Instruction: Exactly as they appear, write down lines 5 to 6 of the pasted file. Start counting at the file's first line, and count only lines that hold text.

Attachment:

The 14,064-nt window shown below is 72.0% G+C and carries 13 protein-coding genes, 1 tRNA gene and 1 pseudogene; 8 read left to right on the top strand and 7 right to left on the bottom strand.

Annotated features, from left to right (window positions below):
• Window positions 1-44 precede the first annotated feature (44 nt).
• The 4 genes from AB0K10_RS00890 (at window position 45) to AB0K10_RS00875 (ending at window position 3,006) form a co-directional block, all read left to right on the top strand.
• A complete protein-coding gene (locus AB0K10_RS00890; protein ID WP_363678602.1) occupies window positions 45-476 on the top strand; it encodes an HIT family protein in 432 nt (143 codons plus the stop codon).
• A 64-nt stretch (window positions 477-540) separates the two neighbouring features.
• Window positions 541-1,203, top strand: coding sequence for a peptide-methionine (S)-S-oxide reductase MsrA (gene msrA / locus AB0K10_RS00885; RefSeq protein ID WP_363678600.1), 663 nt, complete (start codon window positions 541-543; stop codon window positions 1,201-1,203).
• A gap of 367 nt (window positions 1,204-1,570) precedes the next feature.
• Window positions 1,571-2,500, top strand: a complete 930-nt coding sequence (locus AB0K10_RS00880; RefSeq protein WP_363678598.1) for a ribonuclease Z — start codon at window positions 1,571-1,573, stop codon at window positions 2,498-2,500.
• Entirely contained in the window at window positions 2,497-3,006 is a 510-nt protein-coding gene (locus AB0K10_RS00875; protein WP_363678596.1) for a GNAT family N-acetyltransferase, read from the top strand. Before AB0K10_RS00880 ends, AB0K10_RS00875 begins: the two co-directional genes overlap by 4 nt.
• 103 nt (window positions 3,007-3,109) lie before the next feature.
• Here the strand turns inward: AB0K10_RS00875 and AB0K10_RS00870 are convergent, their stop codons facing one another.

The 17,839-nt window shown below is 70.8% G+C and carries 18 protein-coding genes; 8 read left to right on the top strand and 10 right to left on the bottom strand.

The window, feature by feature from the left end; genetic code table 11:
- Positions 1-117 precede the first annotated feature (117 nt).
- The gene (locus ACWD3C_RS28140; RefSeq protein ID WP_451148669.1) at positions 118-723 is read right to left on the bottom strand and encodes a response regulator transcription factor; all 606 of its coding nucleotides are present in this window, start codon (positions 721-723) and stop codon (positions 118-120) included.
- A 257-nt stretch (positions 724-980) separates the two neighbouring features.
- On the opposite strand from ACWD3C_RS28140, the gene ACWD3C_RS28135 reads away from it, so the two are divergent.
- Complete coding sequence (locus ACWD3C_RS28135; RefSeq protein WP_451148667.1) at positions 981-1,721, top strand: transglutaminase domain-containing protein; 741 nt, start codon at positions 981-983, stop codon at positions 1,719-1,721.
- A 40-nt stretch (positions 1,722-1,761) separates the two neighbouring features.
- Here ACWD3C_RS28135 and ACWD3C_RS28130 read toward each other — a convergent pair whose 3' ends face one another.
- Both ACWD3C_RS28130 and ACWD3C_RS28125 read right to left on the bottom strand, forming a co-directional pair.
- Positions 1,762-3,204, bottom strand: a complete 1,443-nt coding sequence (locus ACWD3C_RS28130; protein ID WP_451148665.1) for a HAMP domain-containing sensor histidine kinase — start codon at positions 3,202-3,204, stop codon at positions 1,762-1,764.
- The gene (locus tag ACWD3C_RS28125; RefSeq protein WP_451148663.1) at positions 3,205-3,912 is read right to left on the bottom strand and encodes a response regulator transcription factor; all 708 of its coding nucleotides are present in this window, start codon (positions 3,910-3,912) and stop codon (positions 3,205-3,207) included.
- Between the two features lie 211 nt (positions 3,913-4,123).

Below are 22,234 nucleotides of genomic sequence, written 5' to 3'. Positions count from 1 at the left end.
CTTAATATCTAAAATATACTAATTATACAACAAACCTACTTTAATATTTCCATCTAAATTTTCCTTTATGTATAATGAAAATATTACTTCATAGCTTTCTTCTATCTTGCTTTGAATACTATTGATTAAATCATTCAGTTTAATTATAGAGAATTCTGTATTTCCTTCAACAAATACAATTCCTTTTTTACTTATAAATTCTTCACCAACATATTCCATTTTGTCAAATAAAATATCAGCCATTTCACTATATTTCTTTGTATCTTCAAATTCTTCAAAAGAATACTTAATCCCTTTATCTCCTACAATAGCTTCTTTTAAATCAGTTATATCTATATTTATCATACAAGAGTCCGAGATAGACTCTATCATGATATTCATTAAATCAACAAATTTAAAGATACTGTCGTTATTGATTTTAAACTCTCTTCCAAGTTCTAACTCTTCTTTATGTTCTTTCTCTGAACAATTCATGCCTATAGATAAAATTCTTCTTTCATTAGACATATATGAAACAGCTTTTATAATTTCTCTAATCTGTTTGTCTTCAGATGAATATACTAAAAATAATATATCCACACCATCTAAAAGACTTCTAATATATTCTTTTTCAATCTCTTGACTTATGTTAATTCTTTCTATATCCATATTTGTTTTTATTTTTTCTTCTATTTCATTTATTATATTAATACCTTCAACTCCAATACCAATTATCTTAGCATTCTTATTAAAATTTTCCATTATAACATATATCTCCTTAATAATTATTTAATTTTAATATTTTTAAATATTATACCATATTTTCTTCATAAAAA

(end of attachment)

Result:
• A complete protein-coding gene (locus AB0K10_RS00890; protein ID WP_363678602.1) occupies window positions 45-476 on the top strand; it encodes an HIT family protein in 432 nt (143 codons plus the stop codon).
• A 64-nt stretch (window positions 477-540) separates the two neighbouring features.